There is no doubt that carbs are one of the best sources of energy for athletes. If you want to give your body every advantage when you exercise, you need to know when to consume carbohydrates, why and which ones are best.
Once carbs are consumed and digested, they move through the blood stream as glucose. Any glucose not immediately used by the body is stored in the liver and muscles as glycogen. Glycogen is the go-to source during the first few minutes of any exercise and is also used for any short, intense periods of exertion such as weight lifting or sprinting. In the long run, fat helps fuel our exercise with the aid of glycogen which breaks down the fat into a useable substance for our muscles. If the body is short on carbs, it will turn to protein as an energy source but this is counterintuitive as protein is a building block of muscle, not something we want to extract from muscle, break down, and use as an energy source.
The body usually stores enough glycogen to fuel a 30 to 90-minute bout of exercise. The larger your muscle mass, the more glycogen you store, but also the larger need to fuel the muscles. For a top notch workout, you should not only start with a full supply of glycogen but also replenish your stores during and after the workout.
Simple carbs from sources such as fruits, honey, potatoes, and white bread convert quickly and provide an almost immediate source of energy whereas complex carbs such as whole grains, beans, lentils, and oats which don’t digest and absorb as quickly provide a longer-term energy source. You should consume approximately 50 grams (200 calories) of these carb sources 90 minutes to two hours before you exercise if you plan on doing a moderate amount of exercise. If your routine is strenuous, you can consume more. If you are trying to lose weight, you may want to minimize your carb intake before your workout to approximately 25 grams (100 calories) since you’ll want your body to turn to burning fat as an energy source more quickly. Stay well hydrated before your exercise routine as well.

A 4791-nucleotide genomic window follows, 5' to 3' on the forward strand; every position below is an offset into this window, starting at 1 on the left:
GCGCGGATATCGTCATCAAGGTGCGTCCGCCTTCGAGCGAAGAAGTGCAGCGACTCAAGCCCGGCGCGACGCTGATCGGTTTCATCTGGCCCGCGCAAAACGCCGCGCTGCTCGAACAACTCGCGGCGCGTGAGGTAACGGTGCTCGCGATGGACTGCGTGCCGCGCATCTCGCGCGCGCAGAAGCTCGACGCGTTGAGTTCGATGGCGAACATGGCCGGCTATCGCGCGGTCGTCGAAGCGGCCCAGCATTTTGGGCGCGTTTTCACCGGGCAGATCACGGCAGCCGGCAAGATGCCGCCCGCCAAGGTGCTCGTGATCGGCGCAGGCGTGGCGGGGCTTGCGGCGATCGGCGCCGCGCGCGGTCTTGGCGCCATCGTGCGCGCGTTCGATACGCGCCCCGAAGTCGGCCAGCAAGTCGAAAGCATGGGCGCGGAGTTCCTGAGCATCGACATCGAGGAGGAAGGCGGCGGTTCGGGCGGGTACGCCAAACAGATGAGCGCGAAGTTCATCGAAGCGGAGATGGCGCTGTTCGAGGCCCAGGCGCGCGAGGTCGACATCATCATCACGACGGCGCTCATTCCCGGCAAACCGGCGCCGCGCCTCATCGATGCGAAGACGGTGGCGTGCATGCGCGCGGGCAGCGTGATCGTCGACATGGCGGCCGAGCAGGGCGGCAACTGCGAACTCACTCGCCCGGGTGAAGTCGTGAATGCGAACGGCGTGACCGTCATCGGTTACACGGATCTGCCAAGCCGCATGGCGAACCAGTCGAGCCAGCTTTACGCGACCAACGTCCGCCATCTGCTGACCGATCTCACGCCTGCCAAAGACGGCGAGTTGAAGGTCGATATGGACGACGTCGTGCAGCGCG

During training, alternate between sipping on a carb drink and water as there is the danger of consuming too many calories and negating all your hard work.
Within 15-30 minutes after your workout you should try to consume more simple carbs such as fruit or fruit juice. Research has shown that eating 0.3-0.6 grams of carbohydrate for each pound of body weight within two hours of endurance exercise is essential to building adequate glycogen stores for continued training. Waiting longer than two hours to eat results in 50 percent less glycogen stored in the muscle. The reason for this is that carbohydrate consumption stimulates insulin production, which aids the production of muscle glycogen.
If you are looking for the best way to refuel your body after long, strenuous endurance exercise, a 4:1 combo of carbohydrate and protein seems to be your best choice. While solid foods can work just as well as a sports drink, a drink may be easier to digest, make it easier to get the right ratio, and meet the 30 minute window. 1 If you prefer solid foods, try a peanut butter sandwich on whole wheat bread. Just make sure the bread is whole grain and the peanut butter is either low-fat or without additives. Or you can scramble an egg for protein and a piece of whole grain toast, or if you don’t eat eggs, try a piece of cheese or two slices of lean meat such as turkey.
A further consideration is cross-training and carbohydrates. Research has shown that glycogen depletion is localized to the muscles you work. Let’s say you train your legs today. During your workout, glycogen depletion occurs mostly in your leg muscles, but not much in your arms, chest, or elsewhere in your body. Hard training depletes glycogen from the individual muscles worked. 2. Use your glycogen stores evenly; alternate muscle groups worked each day.
Glycolysis, The Krebs Cycle, and The Electron Transport System, Glucose & Exercise
What to Eat Before, During and After Exercise, An Interview Christine Rosenbloom, PhD, RD, CSSD
Health Canada’s Age-Appropriate Food Guide and Serving Recommendations
What Does A Serving Look Like?